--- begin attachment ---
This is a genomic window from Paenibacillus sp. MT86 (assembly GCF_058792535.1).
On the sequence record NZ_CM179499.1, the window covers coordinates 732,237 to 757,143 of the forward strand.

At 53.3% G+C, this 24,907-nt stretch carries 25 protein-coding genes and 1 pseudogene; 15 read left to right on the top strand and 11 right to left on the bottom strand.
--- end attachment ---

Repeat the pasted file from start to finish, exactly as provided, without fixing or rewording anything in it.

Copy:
This is a genomic window from Paenibacillus sp. MT86 (assembly GCF_058792535.1).
On the sequence record NZ_CM179499.1, the window covers coordinates 732,237 to 757,143 of the forward strand.

At 53.3% G+C, this 24,907-nt stretch carries 25 protein-coding genes and 1 pseudogene; 15 read left to right on the top strand and 11 right to left on the bottom strand.